"So much press is given to charities that maybe aren't doing things the way they should be, but most charities in my and the industry's experience are extremely well-run, accountable, and have incredible ethics," Maska says. "They just want to provide the best support to their constituents."


PrepForRetirement_body.jpgBy Erin O’Donnell.

Jonathan B. Smith thought he would be retired by his 40s. Instead, the longtime entrepreneur is just now opening a retirement savings account.

Smith, owner of the Chief Optimizer business strategy firm in Arlington, Va., says he has always valued saving over spending, but he didn’t have a process in place. Now, with the proceeds of a favorable investment, he’s setting up an individual 401(k), which appealed to him because of its high contribution limits. But, he says, “even if I fully fund the 401(k), it’s not enough to last me through retirement.”

Like Smith, many small business owners haven’t established a retirement savings plan, despite the tax benefits that such plans provide. Only 36 percent of small business owners have an IRA, according to a 2010 analysis by the U.S. Small Business Administration, and only one-third of them contribute to it. To put that in context, consider that about 66 percent of American adults have some retirement savings, according to a report released in August by the Federal Reserve Board.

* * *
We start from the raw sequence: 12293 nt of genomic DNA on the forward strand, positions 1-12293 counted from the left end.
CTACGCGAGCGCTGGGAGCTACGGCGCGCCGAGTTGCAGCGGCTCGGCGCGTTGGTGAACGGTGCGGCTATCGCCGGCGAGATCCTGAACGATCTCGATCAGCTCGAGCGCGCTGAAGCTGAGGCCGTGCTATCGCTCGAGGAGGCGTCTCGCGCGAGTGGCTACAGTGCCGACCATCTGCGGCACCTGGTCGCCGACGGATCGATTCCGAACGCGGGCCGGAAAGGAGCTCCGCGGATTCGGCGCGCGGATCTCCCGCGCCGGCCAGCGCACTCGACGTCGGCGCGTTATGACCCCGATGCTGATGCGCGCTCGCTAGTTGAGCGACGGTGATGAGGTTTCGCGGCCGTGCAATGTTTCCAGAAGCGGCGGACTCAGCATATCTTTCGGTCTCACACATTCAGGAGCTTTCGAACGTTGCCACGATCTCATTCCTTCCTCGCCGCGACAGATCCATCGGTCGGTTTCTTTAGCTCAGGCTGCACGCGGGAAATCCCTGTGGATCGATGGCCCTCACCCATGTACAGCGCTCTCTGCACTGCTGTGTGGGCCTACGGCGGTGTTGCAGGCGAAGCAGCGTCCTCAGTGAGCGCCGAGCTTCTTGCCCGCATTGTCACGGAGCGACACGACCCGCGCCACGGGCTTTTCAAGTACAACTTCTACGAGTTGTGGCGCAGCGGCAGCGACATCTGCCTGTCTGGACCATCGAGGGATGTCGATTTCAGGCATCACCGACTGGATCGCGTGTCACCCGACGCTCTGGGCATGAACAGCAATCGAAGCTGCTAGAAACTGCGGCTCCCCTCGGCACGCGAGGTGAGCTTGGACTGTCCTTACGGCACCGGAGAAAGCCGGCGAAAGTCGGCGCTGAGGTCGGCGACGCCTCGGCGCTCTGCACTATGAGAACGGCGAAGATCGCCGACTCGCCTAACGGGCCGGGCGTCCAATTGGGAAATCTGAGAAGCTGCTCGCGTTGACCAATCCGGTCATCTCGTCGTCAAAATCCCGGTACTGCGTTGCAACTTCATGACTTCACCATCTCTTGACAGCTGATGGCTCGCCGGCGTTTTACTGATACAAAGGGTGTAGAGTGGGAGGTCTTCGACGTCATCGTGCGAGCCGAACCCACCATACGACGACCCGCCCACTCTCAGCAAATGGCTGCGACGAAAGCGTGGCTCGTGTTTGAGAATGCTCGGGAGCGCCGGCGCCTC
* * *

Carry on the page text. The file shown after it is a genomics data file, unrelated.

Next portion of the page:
The challenge for small business owners is that they are solely responsible for their own benefits and savings, says Nancy Skeans, managing director for personal financial services at Schneider Downs Wealth Management Advisors in Pittsburgh, Pennsylvania.

“In your own business, you have to think about things like disability insurance and life insurance for yourself, too,” Skeans says. “People may not want to spend money because of cash flow when they’re starting out. But at some point you have to have an exit strategy.”

Your business is not your retirement

The biggest mistake business owners can make is to assume they will sell the business to fund their retirement, with no other savings, says David L. Perkins Jr., managing director of Acquisition Advisors in Tulsa, Okla. That strategy also misses out on the tax advantages that retirement plans can provide in the ensuing years.